You have done 9 to 5 jobs for years, gathered some money, and now it is time to set up a business. Singapore is a great option to consider for starting a business thanks to its favourable tax conditions, thriving economy, minimal corruption, etc.
If you have been considering setting up a new business outside your country of citizenship, you should try out Singapore, especially if you are willing to live there. But of course, it is much easier to start your business in the country if you are already a citizen.
You might be aware that running a business anywhere in the world is no joke and although there are similar rules, starting a business in Singapore requires a step-by-step plan which you will see in this article.
The six steps to Starting A New Business In Singapore
1. Be prepared
Starting a business means starting with a why. A lot of people’s reason for starting a business is to escape working 9 to 5 for someone else. As much as that could be a great reason to start a business, it should not be the only major one. Finding a solid basis for starting a business would keep you going when the going gets tough.
You should also sharpen your leadership, entrepreneurship, and people skills because they will help you pull through. When you have a definite purpose for your business, you will start to imagine a big goal you wish to achieve. You can then learn about your market, audience, and strategy and create smaller goals.
2. Raise funds for your business
If you are looking to start a small business, you might not need huge capital, but it is the opposite if you want to go big. You need some cash to start your business in Singapore. If it’s a small business, you can ideally start that with the money you made from your 9 to 5. On the other hand, if you are looking to start a big business, you may need investors or other viable options such as:
- Government schemes
- Venture capital
- Family and friends
3. Make your business legal
Owning a good business in Singapore means registering your business and going through the legal proceedings where necessary.
To successfully register your business, you can use the services of a1corp.com.sg.
After choosing a business name that may cost about $15 to register, you will have to select the business entity you want to incorporate. This is why you cannot skip the first step because you have already figured out what kind of business you should have. Let’s take a look at the different choices of business entities that you can incorporate below:
Company: when you set up a company, you ensure that your business matters are kept separate from personal matters. It allows you to differentiate business debts from personal debts. It may cost up to $300 on average to set up.
Sole proprietor: if you want to set up a business with your brand, then a Sole proprietor might be suitable. The difference between a Company and a Sole proprietor is that your debts are not differentiated from your businesses in a Sole proprietorship. It may cost up to $100 on average to set up.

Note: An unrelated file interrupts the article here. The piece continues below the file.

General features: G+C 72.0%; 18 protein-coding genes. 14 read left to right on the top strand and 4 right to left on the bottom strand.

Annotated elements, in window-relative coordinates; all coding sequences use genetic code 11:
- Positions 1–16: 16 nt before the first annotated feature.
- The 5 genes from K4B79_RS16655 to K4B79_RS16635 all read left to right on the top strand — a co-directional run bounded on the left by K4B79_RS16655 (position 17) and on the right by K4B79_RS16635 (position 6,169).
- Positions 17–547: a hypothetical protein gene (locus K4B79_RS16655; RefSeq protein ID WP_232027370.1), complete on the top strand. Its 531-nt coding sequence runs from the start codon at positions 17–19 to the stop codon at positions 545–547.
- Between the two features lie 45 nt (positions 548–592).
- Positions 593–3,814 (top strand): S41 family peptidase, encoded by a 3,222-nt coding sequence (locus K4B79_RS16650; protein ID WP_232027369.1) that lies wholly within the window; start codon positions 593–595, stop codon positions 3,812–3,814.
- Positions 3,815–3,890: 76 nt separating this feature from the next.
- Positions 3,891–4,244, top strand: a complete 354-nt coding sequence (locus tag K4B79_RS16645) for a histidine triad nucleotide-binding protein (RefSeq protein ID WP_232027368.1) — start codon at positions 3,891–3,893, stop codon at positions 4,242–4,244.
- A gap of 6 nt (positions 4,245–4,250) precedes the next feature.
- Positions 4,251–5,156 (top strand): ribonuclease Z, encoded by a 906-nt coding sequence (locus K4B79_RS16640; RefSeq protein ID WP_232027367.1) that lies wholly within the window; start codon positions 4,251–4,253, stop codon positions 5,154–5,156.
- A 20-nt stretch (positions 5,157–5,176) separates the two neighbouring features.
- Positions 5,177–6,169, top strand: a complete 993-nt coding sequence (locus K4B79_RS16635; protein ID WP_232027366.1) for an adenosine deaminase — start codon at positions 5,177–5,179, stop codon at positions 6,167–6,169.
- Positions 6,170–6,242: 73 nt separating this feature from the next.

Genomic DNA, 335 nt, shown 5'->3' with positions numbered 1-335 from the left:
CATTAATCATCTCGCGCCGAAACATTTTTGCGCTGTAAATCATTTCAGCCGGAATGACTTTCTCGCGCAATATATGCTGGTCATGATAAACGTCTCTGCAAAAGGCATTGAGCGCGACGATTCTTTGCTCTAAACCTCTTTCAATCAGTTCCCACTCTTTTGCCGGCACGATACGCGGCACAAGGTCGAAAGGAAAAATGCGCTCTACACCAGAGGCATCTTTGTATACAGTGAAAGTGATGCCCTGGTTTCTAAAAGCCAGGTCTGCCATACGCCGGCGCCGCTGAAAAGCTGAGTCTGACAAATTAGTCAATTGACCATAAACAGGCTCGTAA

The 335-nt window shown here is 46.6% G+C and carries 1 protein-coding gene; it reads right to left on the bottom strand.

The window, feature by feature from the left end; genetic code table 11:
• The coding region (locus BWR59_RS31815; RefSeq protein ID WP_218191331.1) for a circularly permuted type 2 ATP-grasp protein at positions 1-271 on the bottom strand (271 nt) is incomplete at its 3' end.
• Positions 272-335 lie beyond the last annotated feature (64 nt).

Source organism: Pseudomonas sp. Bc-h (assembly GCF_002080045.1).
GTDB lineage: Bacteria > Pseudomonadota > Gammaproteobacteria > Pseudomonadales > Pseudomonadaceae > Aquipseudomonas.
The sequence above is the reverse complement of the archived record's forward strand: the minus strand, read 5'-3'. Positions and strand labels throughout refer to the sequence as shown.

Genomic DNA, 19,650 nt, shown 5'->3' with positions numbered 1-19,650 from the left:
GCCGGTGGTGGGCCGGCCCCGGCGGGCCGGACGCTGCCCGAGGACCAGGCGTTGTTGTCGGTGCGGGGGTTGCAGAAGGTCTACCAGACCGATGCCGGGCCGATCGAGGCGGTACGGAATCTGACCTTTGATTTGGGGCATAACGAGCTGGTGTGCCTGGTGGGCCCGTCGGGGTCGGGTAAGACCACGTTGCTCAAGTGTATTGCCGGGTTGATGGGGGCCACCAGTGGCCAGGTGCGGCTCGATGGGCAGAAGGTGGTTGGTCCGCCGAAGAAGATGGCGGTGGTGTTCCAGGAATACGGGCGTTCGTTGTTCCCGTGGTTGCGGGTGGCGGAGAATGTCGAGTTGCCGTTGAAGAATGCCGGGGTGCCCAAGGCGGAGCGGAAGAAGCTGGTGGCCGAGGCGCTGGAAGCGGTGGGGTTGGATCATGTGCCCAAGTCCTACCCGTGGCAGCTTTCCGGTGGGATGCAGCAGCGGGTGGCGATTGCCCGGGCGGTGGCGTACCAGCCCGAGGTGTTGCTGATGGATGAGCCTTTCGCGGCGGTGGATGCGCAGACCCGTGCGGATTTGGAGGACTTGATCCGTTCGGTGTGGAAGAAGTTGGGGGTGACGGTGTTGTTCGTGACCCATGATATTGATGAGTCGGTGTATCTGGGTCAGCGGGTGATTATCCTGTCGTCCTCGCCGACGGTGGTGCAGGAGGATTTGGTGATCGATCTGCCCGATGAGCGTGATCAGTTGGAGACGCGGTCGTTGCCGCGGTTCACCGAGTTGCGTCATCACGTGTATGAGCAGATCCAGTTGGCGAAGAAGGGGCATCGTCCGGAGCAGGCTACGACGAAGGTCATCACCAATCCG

Partnership: This is a significant business entity when the business is a partnership between two or more people who will be liable for the debt and the profits. You and your partners would need $100 to set it up.
4. Set up a business bank account
Whether you are a sole proprietor, opening a new bank account for your business is best. This is a great idea to help you track your business’s cash flow. There are many suitable business bank account options available in Singapore. For example, the Maybank FlexiBiz Account doesn’t charge a monthly maintenance fee, and the OCBC Business Growth Account doesn’t set a minimum limit for a business owner.
5. Select your points of contact and office
As a corporate business, you have to set up a suitable system or mode of communication. Think of social media, mailbox, phone numbers, etc. You should have a point of contact for each.
Next, you should also set up your office. Most companies have a registered headquarters or main office address, which should be no different from your business. If your business is remote, you can use a virtual or home address after applying for the Home Office Permit.
6. Set up your business
Now that you have done all of the legal aspects, planning for your business, and opening accounts, it is time to set up your business to be up and running fully. It means you have to set up a team where necessary and manage the entire process, and that’s no easy feat. You should be informed of the Singapore laws on employees’ rights.
Hiring a lawyer for your business is one of the best things to avoid breaking the rules and running down your company. There is also a compulsory leave of at least seven days which employees must enjoy in their first year and at least 14 in subsequent years.
Since you already intend to own a Singapore business, you should use this article to guide you in getting started.
What exactly does it feel like to start a business in Singapore? You might have to find that out and shape your experience. Best of luck!